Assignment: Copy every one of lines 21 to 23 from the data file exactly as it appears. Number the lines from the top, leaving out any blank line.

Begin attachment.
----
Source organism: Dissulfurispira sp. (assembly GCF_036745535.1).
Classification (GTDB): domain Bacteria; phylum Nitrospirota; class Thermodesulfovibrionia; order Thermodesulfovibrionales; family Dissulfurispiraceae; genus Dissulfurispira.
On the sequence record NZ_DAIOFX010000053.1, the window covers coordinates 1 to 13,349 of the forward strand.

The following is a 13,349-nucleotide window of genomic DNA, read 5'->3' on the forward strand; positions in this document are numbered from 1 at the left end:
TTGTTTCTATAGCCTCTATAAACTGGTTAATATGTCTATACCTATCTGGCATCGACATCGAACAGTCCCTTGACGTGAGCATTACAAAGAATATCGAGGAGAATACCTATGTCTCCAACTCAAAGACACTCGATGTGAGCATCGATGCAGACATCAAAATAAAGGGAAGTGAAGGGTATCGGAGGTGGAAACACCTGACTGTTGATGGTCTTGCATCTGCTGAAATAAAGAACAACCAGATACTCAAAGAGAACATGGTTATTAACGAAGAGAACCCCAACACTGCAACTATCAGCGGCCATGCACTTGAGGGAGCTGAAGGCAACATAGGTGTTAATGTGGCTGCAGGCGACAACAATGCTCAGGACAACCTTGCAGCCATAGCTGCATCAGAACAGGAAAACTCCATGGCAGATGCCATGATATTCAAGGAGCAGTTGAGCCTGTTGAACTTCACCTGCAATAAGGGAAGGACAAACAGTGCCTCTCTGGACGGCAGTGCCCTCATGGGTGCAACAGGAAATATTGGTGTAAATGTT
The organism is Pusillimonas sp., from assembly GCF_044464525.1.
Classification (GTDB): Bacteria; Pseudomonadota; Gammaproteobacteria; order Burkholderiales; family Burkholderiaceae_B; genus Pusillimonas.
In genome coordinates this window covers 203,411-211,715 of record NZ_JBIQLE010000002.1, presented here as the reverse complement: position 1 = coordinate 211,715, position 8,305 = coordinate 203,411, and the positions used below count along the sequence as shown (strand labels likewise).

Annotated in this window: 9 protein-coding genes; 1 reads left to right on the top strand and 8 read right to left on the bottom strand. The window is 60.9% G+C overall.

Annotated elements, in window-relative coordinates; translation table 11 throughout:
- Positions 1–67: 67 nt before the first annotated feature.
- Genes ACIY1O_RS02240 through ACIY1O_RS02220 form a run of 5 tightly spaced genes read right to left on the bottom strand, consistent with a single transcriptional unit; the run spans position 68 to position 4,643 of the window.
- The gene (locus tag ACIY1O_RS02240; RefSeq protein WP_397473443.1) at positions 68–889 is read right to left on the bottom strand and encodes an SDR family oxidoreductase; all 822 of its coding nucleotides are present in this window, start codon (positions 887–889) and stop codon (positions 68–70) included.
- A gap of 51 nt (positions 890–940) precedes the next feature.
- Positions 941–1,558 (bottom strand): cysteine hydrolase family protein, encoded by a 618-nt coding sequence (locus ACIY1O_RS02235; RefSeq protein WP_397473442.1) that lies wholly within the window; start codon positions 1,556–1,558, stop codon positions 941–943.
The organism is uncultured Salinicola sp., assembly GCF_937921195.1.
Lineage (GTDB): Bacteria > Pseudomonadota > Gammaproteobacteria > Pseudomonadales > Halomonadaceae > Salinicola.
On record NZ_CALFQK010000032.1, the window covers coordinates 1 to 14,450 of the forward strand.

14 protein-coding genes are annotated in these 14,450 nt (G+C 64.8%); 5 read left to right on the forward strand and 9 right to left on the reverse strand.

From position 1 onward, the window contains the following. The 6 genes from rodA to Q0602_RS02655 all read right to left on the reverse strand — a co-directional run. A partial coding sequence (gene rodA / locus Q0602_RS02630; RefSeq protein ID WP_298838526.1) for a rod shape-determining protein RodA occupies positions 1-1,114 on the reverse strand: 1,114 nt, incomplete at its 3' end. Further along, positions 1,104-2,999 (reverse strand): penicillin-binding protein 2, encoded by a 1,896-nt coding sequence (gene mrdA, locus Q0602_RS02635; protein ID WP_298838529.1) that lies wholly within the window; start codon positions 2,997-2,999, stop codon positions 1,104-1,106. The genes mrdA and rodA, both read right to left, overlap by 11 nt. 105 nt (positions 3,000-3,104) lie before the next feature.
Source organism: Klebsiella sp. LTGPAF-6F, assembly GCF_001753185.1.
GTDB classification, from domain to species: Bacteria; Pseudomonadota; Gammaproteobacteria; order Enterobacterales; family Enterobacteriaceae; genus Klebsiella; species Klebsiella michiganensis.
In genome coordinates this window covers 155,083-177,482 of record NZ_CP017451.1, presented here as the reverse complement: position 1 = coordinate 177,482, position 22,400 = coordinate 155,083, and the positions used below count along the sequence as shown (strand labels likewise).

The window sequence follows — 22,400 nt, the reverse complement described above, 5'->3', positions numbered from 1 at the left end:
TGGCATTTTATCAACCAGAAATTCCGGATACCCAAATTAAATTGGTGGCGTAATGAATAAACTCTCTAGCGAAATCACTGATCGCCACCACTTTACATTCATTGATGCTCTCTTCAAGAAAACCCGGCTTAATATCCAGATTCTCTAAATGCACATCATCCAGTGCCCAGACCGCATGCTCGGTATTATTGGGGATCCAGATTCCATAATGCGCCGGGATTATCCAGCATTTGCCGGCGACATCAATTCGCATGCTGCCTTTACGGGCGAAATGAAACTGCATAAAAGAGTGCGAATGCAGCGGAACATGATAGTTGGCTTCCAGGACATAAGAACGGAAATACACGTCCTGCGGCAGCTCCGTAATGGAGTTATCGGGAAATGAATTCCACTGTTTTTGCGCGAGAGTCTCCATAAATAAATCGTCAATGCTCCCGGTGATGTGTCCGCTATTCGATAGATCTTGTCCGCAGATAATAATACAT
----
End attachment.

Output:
Source organism: Klebsiella sp. LTGPAF-6F, assembly GCF_001753185.1.
GTDB classification, from domain to species: Bacteria; Pseudomonadota; Gammaproteobacteria; order Enterobacterales; family Enterobacteriaceae; genus Klebsiella; species Klebsiella michiganensis.
In genome coordinates this window covers 155,083-177,482 of record NZ_CP017451.1, presented here as the reverse complement: position 1 = coordinate 177,482, position 22,400 = coordinate 155,083, and the positions used below count along the sequence as shown (strand labels likewise).